Test automation strategy – best practices

Test automation strategy – best practices

Test automation takes away the burden of performing repetitive, rule-based tasks manually. This enables the testing teams to run testing faster and increase test coverage. According to Gartner, “automated tests provide consistent results and data points”. The benefits of automated testing are numerous, including:

  • Ease of maintenance
  • Cost savings: ability to use resources efficiently in off-peak hours
  • Capability to create reports based on executed tests
  • Reliability, resulting from increased test coverage
  • Alignment with DevOps and agile practices
  • Accelerated testing
  • Additional functionalities for: test planning, defect management, test case management, etc.

It is estimated that by 2024, 75% of large enterprises will be using (at least four) low-code development tools for their IT app development (Gartner, 2019).

Types of test automation

Depending on your testing project and your client’s business needs, there are a number of testing types that can be automated:

  • Functional testing: checks whether all components of a product/ software work correctly. It focuses on the interface and ensures that user requirements are met.
  • Integration testing: ensure that all application modules communicate as required
  • Smoke testing: tests the most critical functionalities of the software to make sure they work correctly.
  • Unit testing: enable the testing teams to check the individual units of source code and check if they are working as intended
  • Regression testing: aims to check for any bugs that might have been introduced with recent code changes/ new functionalities/ features. It check the existing components of the application.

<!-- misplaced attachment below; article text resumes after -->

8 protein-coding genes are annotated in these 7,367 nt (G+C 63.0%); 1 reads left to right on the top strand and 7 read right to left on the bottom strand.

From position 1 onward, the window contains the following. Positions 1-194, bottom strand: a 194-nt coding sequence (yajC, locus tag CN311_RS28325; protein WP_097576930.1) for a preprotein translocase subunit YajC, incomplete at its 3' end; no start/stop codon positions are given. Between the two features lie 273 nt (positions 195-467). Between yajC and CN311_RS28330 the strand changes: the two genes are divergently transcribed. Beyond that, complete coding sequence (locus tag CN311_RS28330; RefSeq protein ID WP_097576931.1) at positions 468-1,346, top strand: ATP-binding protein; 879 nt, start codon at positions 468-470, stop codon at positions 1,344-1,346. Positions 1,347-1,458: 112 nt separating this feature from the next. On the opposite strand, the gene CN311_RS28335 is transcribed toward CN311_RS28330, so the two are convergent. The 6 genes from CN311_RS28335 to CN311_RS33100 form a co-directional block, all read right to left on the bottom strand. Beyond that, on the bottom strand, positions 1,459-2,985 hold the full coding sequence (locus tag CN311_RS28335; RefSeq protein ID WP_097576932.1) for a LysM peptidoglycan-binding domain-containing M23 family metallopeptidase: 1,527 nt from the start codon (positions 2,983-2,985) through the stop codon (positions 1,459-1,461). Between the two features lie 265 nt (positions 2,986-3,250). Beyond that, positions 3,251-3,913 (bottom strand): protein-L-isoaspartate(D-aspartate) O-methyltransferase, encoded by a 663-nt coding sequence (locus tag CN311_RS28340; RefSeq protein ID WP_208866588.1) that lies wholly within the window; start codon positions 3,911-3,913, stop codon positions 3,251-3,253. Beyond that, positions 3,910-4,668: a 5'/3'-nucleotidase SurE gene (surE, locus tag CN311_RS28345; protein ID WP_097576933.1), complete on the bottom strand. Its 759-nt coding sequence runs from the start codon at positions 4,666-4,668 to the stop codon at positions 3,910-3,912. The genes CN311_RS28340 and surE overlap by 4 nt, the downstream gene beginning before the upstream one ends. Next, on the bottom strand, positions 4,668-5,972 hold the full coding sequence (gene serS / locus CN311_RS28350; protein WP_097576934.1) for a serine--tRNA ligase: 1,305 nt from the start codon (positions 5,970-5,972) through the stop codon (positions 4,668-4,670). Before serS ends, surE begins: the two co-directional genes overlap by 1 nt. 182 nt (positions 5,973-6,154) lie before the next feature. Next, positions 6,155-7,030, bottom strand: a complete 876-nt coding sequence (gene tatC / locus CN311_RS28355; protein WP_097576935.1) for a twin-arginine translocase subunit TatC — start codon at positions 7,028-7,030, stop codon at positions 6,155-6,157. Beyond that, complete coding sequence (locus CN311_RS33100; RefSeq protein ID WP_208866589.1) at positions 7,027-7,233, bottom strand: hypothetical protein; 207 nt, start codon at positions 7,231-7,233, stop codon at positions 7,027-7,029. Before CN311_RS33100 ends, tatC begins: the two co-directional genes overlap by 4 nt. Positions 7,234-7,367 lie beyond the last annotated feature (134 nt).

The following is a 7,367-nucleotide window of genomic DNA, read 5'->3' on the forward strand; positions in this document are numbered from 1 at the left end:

Why automate testing?

Many companies are already using test automation – some to a large extent and some still depend mostly on manual testing. It might be because they are not sure how to properly leverage the benefits of test automation for their software development processes.

Although the initial investment (both time and effort) into introducing test automation is significant, if you choose the appropriate automation testing tool, the positive ROI happens more quickly. Also, when you start out on a small scale, financial commitment is minimal.

In the long way, automated testing speeds up things as manual testing consumes gigantic amounts of time. You should also consider test automation if you want to eliminate human error if you are running the same operations again and again. The goal of test automation is to increase both the effectiveness and efficiency of testing. This means with automated testing, you reduce the number of test cases that testers need to perform manually and also save time and effort on running any test cases that are challenging or too difficult to be done manually. With automated testing, you gain:

  • Increased coverage
  • Faster feedback and results
  • Better (and faster) ROI on testing
  • Business return after initial investment

Every adoption of a new software is a difficult decision. Therefore, think carefully if you need automated testing and for which parts of the testing project it is most applicable. It will dramatically impact on the quality of the testing process, saving you time and resources and – ultimately – giving you better quality software. However, you cannot expect that the adoption of the automated testing tool is enough to yield the results that you want and which the business requires. That is why if you opt for test automation, make sure that you follow this decision with making a thorough and clear test automation strategy. If planned and done right, it will guarantee the success of your testing project and that all your releases go smoothly.

When to automate testing?

There is a handful of scenarios where you might be better off running tests automatically instead of manually. Obviously, there are certain situations where automated testing will not solve all the team’s problems. The most common ones when automated testing is most viable are: